G.A. Cohen
London NW3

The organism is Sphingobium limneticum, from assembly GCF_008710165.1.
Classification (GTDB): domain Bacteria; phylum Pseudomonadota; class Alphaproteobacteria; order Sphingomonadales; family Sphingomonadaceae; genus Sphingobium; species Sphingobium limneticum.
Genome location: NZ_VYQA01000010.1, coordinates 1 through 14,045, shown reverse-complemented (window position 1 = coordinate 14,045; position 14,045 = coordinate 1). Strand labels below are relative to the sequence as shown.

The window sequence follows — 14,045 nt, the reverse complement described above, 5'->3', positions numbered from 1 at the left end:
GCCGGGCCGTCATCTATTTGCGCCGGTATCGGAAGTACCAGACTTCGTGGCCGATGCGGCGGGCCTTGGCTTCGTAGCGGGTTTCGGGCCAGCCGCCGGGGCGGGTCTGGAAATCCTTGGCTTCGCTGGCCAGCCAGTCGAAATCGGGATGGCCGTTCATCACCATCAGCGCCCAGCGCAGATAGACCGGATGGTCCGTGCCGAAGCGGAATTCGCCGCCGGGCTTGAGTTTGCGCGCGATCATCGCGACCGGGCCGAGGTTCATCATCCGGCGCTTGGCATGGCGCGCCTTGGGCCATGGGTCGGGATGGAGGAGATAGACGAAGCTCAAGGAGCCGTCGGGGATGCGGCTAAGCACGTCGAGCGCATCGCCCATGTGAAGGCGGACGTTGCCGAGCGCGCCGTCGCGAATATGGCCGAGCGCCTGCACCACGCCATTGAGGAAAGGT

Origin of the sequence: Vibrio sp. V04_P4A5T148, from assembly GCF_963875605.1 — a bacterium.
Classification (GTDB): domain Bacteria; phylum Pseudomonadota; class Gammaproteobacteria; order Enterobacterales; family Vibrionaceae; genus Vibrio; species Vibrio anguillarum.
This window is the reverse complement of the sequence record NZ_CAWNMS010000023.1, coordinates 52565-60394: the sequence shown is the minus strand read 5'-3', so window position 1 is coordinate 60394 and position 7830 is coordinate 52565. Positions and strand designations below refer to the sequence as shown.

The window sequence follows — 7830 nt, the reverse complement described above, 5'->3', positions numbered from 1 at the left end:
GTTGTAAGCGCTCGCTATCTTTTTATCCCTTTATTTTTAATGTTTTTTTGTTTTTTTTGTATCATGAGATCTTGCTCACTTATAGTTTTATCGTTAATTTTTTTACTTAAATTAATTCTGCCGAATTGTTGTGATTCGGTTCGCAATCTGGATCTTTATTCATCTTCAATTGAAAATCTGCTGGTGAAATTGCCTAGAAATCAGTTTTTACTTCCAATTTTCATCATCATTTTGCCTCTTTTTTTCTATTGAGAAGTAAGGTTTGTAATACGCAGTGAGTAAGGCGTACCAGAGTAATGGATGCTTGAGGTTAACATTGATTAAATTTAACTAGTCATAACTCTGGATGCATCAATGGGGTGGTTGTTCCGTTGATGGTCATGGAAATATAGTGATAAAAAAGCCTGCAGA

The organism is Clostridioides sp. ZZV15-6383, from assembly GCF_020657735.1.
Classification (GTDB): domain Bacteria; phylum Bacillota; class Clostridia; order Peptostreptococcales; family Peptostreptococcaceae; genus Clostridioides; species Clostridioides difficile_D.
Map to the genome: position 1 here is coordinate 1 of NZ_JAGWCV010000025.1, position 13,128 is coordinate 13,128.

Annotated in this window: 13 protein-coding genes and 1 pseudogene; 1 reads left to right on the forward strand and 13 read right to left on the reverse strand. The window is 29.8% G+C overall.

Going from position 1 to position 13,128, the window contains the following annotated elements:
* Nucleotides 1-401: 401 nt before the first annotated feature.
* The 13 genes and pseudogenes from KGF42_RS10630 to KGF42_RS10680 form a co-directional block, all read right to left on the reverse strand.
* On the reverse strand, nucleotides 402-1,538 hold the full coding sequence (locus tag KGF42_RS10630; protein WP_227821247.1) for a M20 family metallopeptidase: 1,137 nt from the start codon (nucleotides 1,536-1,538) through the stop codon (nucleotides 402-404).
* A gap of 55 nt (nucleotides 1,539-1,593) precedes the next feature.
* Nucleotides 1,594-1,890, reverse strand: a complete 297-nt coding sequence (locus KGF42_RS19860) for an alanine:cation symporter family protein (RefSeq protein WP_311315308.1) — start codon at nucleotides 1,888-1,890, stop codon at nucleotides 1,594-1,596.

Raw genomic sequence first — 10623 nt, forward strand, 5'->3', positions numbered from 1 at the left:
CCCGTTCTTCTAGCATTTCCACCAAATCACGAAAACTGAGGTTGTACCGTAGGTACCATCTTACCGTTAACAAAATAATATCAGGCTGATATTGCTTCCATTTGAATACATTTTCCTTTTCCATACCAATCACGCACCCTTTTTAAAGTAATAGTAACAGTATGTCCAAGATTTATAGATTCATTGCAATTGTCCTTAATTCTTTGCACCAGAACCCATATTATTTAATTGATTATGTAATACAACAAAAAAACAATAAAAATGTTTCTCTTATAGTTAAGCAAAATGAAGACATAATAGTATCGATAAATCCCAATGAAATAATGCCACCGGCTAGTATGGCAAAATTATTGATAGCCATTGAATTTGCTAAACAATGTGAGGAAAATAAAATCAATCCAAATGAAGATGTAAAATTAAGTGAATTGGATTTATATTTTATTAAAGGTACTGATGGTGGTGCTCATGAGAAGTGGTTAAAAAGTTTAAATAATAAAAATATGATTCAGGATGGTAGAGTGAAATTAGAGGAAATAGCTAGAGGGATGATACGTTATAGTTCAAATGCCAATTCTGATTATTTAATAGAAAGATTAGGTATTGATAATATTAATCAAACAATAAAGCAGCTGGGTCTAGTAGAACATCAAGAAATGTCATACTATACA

SIR: May I point out the following misrepresentations. No doubt Professor Cohen (Letters, 26 November 1987) would regard it as ‘pedantic’ to point out that the subtitle of my book on anti-racism is ‘An Assault on Education’ – not ‘Culture’ – ‘and Value’, but he appears to have misperceived the contents as well. I did not argue that a non-racist is not opposed to racism, but rather that, unlike the anti racist, he does not enlist in the active opposition of anti-racist campaigns. (Can I not be morally opposed to cowardice without joining in an Anti-Cowardice movement?) Furthermore, in suggesting that ‘the racist mentality’ is as unclear a concept as ‘the criminal mentality’ I was not denying that there are racists or criminals. But if, as Cohen suggests, Hitler had ‘the racist mentality’, and if he is also right that I am guilty of some kind of racism for using the word ‘Chinaman’, it follows that I have the same mentality as Hitler. Would Professor Cohen care to confirm this accusation? It is also utterly false to say that I have claimed that the expression ‘unconscious racism’ should be ‘eschewed’. My actual point is that while one might make some sense of the concept (though not by severing it from ‘intention’ altogether) that in itself does not guarantee the correctness of its application to particular cases. I did advocate more circumspection about ‘unintentional racism’ than Cohen displays in saying that ‘an utterance is unintentionally racist when it carries a social slur of which the author is anaware.’